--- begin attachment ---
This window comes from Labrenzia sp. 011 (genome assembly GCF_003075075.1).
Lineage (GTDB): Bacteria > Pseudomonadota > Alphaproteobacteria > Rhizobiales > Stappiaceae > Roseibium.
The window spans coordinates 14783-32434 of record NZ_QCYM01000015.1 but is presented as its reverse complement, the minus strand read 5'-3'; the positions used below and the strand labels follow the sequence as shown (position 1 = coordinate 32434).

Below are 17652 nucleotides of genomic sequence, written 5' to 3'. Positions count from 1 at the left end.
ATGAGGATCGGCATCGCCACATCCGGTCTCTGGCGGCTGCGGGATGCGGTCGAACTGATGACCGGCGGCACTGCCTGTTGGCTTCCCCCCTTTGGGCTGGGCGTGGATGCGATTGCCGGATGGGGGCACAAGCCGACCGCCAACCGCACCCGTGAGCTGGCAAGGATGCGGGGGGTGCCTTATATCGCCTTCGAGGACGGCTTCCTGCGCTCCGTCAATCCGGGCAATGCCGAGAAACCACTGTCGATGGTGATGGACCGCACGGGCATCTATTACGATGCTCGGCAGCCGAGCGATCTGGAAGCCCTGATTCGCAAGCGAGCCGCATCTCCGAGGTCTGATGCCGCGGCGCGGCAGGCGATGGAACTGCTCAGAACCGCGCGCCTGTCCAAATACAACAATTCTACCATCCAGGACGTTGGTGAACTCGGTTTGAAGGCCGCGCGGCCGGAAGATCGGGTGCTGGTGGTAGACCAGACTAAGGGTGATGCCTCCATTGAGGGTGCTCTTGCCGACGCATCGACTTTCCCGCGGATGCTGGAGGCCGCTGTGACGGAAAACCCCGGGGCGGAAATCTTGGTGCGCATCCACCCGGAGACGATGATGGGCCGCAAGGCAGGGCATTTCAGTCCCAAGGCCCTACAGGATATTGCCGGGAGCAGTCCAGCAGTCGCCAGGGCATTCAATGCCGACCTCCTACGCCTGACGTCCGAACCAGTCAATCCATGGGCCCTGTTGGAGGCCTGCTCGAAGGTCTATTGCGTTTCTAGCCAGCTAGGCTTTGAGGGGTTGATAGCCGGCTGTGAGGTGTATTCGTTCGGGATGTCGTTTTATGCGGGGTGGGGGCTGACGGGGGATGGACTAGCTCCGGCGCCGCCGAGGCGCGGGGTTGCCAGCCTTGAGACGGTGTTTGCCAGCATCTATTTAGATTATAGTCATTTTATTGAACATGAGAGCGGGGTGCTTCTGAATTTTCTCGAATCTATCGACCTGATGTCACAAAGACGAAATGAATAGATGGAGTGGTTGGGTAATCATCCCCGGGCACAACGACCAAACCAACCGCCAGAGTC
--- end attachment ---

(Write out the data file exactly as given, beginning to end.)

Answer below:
This window comes from Labrenzia sp. 011 (genome assembly GCF_003075075.1).
Lineage (GTDB): Bacteria > Pseudomonadota > Alphaproteobacteria > Rhizobiales > Stappiaceae > Roseibium.
The window spans coordinates 14783-32434 of record NZ_QCYM01000015.1 but is presented as its reverse complement, the minus strand read 5'-3'; the positions used below and the strand labels follow the sequence as shown (position 1 = coordinate 32434).

Below are 17652 nucleotides of genomic sequence, written 5' to 3'. Positions count from 1 at the left end.
ATGAGGATCGGCATCGCCACATCCGGTCTCTGGCGGCTGCGGGATGCGGTCGAACTGATGACCGGCGGCACTGCCTGTTGGCTTCCCCCCTTTGGGCTGGGCGTGGATGCGATTGCCGGATGGGGGCACAAGCCGACCGCCAACCGCACCCGTGAGCTGGCAAGGATGCGGGGGGTGCCTTATATCGCCTTCGAGGACGGCTTCCTGCGCTCCGTCAATCCGGGCAATGCCGAGAAACCACTGTCGATGGTGATGGACCGCACGGGCATCTATTACGATGCTCGGCAGCCGAGCGATCTGGAAGCCCTGATTCGCAAGCGAGCCGCATCTCCGAGGTCTGATGCCGCGGCGCGGCAGGCGATGGAACTGCTCAGAACCGCGCGCCTGTCCAAATACAACAATTCTACCATCCAGGACGTTGGTGAACTCGGTTTGAAGGCCGCGCGGCCGGAAGATCGGGTGCTGGTGGTAGACCAGACTAAGGGTGATGCCTCCATTGAGGGTGCTCTTGCCGACGCATCGACTTTCCCGCGGATGCTGGAGGCCGCTGTGACGGAAAACCCCGGGGCGGAAATCTTGGTGCGCATCCACCCGGAGACGATGATGGGCCGCAAGGCAGGGCATTTCAGTCCCAAGGCCCTACAGGATATTGCCGGGAGCAGTCCAGCAGTCGCCAGGGCATTCAATGCCGACCTCCTACGCCTGACGTCCGAACCAGTCAATCCATGGGCCCTGTTGGAGGCCTGCTCGAAGGTCTATTGCGTTTCTAGCCAGCTAGGCTTTGAGGGGTTGATAGCCGGCTGTGAGGTGTATTCGTTCGGGATGTCGTTTTATGCGGGGTGGGGGCTGACGGGGGATGGACTAGCTCCGGCGCCGCCGAGGCGCGGGGTTGCCAGCCTTGAGACGGTGTTTGCCAGCATCTATTTAGATTATAGTCATTTTATTGAACATGAGAGCGGGGTGCTTCTGAATTTTCTCGAATCTATCGACCTGATGTCACAAAGACGAAATGAATAGATGGAGTGGTTGGGTAATCATCCCCGGGCACAACGACCAAACCAACCGCCAGAGTC